Nashik is located along the Godavari River 565 m above sea level and about 185 km from Mumbai, which is the important religious center of Nashik. Nashik has abundant forest wealth which is mostly on the west of the district. Jalgaon and Aurangabad districts lie to the east of Nashik, to its south is Ahmednagar, and Dhule district and a part of Gujarat lie in the North.
Nashik attracts thousands of pilgrims annually because of the sanctity of the Godavari River, which is called the Ganges of the south and also because of the legend that Ram, the hero of the Ramayana epic, had spent most of his banishment tenure here, with his wife Sita and his brother Lakshman. The Artillery School of Deolali, the MiG Aircraft Factory at Ozar and the internationally acclaimed grapes from Nashik have made the city popular.
The city is vibrant and active on the industrial, political, social, and cultural fronts, has influenced the lives of many great personalities. The River Godavari flows through the city. Temples and ghats on the banks of Godavari have made Nashik one of the holiest places for Hindus.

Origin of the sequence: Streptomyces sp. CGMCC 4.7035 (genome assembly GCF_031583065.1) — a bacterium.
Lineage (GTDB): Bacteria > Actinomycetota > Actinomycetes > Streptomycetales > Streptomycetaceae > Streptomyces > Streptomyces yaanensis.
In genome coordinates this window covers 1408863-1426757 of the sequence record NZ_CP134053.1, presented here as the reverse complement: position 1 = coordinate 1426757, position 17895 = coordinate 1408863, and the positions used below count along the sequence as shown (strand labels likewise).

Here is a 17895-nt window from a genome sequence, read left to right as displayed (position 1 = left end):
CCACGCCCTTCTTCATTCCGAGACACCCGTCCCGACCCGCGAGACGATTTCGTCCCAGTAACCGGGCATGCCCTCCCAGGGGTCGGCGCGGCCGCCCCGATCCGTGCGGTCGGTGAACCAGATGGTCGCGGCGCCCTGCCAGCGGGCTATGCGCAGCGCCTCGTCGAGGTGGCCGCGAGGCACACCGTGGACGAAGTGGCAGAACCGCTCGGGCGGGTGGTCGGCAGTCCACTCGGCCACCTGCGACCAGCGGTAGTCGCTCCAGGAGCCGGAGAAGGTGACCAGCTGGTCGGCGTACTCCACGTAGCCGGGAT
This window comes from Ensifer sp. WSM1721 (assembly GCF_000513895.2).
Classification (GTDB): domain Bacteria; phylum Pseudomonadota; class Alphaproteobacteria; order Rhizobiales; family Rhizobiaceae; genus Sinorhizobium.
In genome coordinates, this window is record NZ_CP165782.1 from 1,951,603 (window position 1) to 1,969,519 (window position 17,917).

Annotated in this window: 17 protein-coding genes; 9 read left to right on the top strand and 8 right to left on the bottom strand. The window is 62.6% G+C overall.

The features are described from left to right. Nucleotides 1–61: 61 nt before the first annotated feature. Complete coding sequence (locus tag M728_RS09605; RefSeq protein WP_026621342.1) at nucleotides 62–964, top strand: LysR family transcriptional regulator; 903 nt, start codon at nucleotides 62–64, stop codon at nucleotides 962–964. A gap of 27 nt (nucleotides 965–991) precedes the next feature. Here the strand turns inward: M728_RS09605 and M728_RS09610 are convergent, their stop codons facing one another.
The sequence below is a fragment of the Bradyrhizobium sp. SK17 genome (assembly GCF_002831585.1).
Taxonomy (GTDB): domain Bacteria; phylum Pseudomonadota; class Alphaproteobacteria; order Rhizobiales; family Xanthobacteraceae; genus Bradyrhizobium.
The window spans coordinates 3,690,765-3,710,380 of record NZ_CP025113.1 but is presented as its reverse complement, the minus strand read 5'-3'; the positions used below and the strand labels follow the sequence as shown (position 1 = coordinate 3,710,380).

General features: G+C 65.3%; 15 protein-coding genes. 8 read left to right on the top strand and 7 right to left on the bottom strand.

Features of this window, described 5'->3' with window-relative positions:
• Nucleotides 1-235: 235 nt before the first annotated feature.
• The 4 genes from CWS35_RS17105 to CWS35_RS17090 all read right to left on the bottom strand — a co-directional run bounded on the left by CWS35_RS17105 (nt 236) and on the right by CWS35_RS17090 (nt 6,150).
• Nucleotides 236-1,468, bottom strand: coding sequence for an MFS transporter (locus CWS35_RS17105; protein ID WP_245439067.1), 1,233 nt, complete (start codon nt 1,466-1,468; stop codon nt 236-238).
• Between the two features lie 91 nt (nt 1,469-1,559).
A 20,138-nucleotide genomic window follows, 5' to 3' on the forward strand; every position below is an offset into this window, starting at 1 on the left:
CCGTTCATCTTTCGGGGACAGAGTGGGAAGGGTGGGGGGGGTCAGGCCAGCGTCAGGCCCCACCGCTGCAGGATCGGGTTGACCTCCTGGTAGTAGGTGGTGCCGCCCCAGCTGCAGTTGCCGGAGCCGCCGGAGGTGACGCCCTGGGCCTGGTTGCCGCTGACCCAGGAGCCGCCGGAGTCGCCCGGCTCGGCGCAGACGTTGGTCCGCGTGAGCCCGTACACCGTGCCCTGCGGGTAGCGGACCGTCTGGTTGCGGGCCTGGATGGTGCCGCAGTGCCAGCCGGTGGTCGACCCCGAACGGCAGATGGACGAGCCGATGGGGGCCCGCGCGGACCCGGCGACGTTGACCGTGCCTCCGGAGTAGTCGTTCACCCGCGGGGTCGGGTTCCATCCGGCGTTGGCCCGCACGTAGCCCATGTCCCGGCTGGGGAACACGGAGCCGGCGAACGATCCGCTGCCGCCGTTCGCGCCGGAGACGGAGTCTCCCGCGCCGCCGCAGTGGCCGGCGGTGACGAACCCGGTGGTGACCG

All this territory was included in Ashok's mighty empire. From archaeological excavations, it is found that the territory around Nashik was occupied in the early Stone Age. Its only real monuments are the rock-cut caves nearby Pandav Lena, these two-thousand-year-old cells date back to the days when Nashik was the capital of the powerful Satavahana.
Nasik in Maharashtra became very prosperous as it lay on the trade route to Broach. The city was named Gulshanabad by the Mughals appreciating its rich natural wealth and renamed Nashik by the Marathas. Nashik played an important role in the freedom movement and after independence became the second largest district of Maharashtra.